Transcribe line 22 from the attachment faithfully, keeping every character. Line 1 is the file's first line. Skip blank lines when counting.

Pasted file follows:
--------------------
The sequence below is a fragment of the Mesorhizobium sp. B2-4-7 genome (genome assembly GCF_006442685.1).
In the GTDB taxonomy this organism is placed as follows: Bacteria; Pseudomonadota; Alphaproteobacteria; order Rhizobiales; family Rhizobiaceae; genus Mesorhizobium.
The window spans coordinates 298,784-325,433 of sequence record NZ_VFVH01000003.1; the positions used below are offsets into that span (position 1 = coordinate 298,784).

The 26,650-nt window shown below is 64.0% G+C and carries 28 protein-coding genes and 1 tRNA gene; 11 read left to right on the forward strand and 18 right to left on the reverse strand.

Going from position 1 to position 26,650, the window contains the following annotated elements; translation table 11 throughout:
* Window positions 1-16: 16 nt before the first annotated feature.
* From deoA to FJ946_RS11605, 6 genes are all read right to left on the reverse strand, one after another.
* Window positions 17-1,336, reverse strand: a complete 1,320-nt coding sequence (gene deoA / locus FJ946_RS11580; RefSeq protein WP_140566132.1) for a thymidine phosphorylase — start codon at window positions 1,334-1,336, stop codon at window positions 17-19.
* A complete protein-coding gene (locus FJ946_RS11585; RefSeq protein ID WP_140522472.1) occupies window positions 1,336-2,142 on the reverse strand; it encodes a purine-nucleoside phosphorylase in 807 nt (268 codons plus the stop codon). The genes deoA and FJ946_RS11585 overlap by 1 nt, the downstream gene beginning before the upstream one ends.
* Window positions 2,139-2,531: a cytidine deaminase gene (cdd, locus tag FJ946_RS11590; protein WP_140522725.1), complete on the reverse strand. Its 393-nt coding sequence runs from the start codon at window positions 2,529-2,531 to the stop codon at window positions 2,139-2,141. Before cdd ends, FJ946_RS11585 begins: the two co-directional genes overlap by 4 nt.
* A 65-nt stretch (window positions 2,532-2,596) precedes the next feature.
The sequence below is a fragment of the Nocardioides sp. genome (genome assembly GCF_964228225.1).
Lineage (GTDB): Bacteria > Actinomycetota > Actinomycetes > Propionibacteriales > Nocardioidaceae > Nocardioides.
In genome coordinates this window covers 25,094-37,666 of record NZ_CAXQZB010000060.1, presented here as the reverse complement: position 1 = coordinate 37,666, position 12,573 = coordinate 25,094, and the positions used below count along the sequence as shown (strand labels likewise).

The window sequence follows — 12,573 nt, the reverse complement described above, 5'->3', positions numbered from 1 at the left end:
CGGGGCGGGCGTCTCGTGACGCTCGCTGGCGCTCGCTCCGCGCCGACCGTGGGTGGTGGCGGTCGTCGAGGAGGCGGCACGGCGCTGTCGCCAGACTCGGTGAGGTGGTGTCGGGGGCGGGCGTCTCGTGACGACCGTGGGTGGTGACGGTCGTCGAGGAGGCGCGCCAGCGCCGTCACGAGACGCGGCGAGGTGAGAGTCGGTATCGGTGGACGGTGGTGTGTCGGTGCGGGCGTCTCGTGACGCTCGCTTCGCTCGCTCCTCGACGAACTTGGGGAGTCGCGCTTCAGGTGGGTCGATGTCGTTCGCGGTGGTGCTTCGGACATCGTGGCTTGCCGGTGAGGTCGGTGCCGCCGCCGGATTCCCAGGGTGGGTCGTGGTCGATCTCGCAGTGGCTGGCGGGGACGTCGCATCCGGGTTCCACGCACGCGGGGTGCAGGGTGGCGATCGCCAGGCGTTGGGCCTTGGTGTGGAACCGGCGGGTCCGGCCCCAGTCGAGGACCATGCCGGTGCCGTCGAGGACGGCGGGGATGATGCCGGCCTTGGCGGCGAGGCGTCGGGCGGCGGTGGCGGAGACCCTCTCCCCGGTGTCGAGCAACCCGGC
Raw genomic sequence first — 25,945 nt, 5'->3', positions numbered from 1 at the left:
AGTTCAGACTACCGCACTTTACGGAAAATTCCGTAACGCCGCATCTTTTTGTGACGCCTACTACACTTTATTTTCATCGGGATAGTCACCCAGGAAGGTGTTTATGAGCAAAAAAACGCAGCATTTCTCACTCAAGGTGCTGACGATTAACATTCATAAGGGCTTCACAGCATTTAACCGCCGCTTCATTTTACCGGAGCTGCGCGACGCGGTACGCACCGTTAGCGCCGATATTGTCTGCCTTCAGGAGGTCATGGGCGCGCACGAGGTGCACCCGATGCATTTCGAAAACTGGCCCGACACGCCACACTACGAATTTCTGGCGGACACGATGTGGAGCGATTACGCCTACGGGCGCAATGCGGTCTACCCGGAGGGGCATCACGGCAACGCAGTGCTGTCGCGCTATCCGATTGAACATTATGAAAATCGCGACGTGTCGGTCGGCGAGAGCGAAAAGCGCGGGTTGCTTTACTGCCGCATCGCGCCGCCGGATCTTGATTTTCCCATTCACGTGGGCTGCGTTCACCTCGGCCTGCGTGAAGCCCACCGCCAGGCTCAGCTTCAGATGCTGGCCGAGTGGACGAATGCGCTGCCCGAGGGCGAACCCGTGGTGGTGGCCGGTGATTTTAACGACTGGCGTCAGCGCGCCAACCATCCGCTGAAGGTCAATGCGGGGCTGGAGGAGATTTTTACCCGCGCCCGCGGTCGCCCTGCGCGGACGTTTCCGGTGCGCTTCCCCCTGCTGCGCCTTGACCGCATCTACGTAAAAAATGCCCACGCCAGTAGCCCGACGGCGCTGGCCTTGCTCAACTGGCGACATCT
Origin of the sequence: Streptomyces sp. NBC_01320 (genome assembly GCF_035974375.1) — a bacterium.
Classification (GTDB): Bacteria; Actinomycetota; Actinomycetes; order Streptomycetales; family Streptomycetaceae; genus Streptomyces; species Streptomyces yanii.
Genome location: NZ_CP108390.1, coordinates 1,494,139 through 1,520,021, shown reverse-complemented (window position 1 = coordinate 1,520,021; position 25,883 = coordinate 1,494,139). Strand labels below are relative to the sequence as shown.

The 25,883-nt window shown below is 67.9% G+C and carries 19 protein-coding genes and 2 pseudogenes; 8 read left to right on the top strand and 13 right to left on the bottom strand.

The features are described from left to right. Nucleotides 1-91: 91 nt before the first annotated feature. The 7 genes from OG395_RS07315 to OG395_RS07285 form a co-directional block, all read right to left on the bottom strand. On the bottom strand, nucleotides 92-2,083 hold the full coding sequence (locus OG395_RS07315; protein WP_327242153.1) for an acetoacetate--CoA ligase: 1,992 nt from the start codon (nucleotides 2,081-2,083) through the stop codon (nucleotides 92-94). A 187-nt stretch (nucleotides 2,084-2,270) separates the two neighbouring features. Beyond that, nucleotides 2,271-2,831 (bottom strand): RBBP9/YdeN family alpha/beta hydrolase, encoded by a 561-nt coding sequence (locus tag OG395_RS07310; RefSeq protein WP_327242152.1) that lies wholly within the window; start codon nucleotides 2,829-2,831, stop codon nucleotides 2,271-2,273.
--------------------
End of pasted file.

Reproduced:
The 25,883-nt window shown below is 67.9% G+C and carries 19 protein-coding genes and 2 pseudogenes; 8 read left to right on the top strand and 13 right to left on the bottom strand.